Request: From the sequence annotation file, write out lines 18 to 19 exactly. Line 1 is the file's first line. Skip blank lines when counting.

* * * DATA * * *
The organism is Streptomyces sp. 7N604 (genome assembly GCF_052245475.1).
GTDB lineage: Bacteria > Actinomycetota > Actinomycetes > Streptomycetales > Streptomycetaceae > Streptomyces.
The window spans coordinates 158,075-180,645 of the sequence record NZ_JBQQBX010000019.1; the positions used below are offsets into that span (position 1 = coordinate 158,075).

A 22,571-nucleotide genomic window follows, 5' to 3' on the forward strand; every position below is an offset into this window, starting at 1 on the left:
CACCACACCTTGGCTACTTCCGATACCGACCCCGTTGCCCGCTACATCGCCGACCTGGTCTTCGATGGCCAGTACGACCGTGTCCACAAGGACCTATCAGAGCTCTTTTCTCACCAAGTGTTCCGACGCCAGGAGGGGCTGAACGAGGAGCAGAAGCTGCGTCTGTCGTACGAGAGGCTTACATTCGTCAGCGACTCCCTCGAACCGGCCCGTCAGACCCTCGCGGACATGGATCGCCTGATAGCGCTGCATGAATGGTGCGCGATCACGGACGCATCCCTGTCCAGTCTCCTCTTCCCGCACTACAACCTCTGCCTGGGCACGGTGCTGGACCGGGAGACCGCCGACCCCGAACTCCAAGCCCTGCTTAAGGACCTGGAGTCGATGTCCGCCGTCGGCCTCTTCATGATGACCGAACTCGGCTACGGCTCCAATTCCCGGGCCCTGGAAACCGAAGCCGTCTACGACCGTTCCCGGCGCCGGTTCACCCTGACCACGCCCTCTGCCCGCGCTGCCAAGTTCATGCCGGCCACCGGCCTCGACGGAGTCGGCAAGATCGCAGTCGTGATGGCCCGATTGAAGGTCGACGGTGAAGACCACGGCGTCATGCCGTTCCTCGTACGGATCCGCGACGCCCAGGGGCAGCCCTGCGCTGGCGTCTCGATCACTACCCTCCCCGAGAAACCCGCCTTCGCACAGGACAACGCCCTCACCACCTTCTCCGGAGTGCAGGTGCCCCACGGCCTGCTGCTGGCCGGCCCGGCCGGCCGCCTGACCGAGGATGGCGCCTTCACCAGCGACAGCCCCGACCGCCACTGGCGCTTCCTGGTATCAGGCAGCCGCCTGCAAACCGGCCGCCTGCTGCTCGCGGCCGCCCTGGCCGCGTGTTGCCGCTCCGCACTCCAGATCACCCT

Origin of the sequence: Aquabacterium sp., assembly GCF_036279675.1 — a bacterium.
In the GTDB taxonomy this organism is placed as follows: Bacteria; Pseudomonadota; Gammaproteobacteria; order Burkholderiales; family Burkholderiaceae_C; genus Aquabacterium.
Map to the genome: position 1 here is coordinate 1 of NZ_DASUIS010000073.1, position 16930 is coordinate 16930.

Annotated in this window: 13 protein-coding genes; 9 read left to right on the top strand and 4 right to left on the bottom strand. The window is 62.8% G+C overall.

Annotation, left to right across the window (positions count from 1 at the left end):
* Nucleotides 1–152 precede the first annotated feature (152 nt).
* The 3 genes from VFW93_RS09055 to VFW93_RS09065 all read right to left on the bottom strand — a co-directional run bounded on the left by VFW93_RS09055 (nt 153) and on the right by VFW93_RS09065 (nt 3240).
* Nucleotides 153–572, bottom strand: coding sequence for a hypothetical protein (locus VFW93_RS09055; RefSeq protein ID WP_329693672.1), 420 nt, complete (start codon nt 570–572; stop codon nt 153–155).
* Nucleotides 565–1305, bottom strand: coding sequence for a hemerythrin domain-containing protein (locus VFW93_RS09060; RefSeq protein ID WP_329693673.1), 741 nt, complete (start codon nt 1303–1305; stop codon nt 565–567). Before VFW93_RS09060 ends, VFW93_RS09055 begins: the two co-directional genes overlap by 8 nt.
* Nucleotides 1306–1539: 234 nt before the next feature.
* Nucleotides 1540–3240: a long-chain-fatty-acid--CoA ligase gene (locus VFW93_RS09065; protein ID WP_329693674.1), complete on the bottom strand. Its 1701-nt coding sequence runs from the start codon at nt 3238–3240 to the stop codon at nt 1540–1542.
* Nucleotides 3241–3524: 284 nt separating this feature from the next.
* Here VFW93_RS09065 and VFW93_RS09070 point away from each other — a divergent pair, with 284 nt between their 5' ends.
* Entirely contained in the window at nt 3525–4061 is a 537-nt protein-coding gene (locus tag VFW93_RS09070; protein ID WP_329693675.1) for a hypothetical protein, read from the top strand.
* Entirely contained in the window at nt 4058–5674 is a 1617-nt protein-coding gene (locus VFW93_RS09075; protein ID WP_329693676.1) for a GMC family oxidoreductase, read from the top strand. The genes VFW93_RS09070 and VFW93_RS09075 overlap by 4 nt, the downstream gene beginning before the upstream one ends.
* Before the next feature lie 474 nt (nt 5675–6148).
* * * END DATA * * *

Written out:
* Here VFW93_RS09065 and VFW93_RS09070 point away from each other — a divergent pair, with 284 nt between their 5' ends.
* Entirely contained in the window at nt 3525–4061 is a 537-nt protein-coding gene (locus tag VFW93_RS09070; protein ID WP_329693675.1) for a hypothetical protein, read from the top strand.